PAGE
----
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Bauhaus Architecture: Sleek, Simple, and Thoroughly Modern

A bauhaus architecture building

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Bauhaus architecture is a design movement that emerged in post-World War I Germany, in the dawning days of the artistically liberated Weimar Republic. After the war, German artists began questioning their country’s traditions, rejecting the styles of it’s Prussian past, and rewriting all the rulebooks. In the realm of architecture, this happened at the Staatliches Bauhaus, an art school founded by architect Walter Gropius in 1919.

The Bauhaus school sought to modernize art, radicalizing the principles of design in a country devastated by war machines—a clean slate which needed to be rebuilt. In Bauhaus architecture, the applied arts of the industrial age are united with the fine arts to create sleek, simple, thoroughly modern designs. 

What Is Bauhaus Architecture?

Bauhaus architecture prioritized function above all else, with a core principle of “truth to materials.” In Bauhaus architecture, materials were used in their most natural form, with little in the way of adulteration. This was meant as a stark rebuke of industrialization, the coldness of mass production, and consumerism. A building designed in the Bauhaus style will utilize materials in their raw, honest state, celebrating them as part of the overall design instead of something that needs to be covered up. Bauhaus buildings are often constructed from basic industrial materials like concrete, glass, and steel.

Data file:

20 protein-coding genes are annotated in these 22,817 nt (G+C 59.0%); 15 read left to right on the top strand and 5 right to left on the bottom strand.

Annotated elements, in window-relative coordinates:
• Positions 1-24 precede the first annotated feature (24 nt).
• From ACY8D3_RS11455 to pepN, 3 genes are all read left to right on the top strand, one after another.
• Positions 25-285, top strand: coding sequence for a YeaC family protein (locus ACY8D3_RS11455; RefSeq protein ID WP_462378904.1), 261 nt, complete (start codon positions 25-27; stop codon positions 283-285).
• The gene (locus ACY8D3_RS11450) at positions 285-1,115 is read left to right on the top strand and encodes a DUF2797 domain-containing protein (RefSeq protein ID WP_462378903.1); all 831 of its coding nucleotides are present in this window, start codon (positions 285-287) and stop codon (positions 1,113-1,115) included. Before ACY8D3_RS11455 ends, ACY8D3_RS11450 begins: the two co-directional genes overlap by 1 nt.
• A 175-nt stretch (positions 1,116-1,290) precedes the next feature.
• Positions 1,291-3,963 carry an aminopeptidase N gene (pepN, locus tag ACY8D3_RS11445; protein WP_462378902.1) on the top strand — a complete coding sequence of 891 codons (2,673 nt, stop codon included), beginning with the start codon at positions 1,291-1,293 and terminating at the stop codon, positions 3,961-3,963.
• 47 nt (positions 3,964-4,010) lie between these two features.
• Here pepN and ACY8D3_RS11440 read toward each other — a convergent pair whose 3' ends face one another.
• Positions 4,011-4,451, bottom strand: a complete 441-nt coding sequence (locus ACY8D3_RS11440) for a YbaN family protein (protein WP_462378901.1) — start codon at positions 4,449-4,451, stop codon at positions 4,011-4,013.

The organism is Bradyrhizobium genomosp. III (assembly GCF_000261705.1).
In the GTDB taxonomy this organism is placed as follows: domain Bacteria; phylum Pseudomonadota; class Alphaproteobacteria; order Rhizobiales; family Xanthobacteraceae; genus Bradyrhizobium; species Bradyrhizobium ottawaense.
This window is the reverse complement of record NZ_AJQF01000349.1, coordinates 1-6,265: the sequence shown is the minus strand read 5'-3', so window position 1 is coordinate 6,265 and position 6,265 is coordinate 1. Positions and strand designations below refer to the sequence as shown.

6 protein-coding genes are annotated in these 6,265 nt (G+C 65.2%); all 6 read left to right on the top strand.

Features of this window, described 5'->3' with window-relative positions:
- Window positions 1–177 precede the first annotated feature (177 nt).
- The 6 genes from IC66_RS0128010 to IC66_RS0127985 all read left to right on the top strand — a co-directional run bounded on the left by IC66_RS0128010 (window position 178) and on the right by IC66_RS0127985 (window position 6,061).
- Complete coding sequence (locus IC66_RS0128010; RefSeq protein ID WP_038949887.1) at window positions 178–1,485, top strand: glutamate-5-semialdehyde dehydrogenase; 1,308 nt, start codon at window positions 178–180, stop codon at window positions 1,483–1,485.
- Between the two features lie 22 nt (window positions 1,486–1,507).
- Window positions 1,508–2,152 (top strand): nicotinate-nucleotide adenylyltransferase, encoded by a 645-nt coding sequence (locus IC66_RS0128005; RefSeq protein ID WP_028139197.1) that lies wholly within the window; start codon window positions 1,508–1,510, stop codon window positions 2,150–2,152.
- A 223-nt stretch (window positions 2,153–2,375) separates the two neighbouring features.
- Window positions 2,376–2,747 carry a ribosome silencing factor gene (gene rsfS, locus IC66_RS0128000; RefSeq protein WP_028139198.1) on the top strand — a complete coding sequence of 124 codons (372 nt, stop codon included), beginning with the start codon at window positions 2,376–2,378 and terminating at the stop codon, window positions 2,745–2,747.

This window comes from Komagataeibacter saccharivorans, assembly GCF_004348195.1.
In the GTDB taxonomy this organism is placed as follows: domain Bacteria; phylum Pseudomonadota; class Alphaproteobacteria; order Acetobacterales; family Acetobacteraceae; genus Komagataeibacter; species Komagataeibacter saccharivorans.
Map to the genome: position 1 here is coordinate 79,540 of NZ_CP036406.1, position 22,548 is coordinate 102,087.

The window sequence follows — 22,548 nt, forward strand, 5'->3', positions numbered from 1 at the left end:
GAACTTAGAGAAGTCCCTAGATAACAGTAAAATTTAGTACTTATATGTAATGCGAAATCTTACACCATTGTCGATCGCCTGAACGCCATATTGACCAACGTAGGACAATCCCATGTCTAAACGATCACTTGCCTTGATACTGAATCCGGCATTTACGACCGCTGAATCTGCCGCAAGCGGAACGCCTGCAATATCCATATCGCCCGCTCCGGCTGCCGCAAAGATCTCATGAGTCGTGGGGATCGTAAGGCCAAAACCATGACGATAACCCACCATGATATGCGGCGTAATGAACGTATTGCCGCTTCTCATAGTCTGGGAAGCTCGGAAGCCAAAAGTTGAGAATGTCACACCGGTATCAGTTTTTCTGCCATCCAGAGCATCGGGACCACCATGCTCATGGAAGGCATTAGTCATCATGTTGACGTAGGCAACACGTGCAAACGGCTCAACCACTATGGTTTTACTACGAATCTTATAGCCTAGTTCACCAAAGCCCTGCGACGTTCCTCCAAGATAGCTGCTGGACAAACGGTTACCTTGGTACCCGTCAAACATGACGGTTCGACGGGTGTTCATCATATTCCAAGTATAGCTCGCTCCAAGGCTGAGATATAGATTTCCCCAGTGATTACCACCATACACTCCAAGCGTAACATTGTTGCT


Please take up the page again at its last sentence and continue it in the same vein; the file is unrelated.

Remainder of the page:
In profile, Bauhaus architecture seeks to achieve balance through asymmetry, as perfectly symmetrical buildings were seen as part of the industrialized world, reminiscent of factories, warehouses, and other shapeless structures that dominated the landscape of German cities. 

Bauhaus architecture primarily uses functional shapes—like squares, triangles, and circles—with little in the way of embellishment. Many Bauhaus buildings are starkly geometric, with flat roofs and streamlined facades; if there are abstract shapes, they are used sparingly for ornamentation. However, because Bauhaus was an architectural movement rather than a strictly defined style, you can find Bauhaus buildings that eschew sharp angles for curved lines and rounded corners. 

Though Bauhaus buildings aren’t all the same, some of the Bauhaus movement's more common characteristics include:

  • Simple, functional design with minimal ornamentation
  • Use of basic geometric forms; circles, squares, triangles, etc.
  • Asymmetry preferred over symmetry
  • Smooth façades and sleek lines 
  • Use of modern materials—like steel, glass, concrete—in their most natural, unadulterated state
  • Flat roofs

History of Bauhaus Architecture

Walter Gropius opened the Staatliches Bauhaus art school in Weimar, a city in central Germany, in 1919. The name Bauhaus is an inversion of the word hausbau; German for “house design.” Though the school trained students of multiple disciplines—notably in typography, graphic design, and industrial design—Gropius chose the name to show his desire to revolutionize the architecture world; to create a new German home for a new era in German history.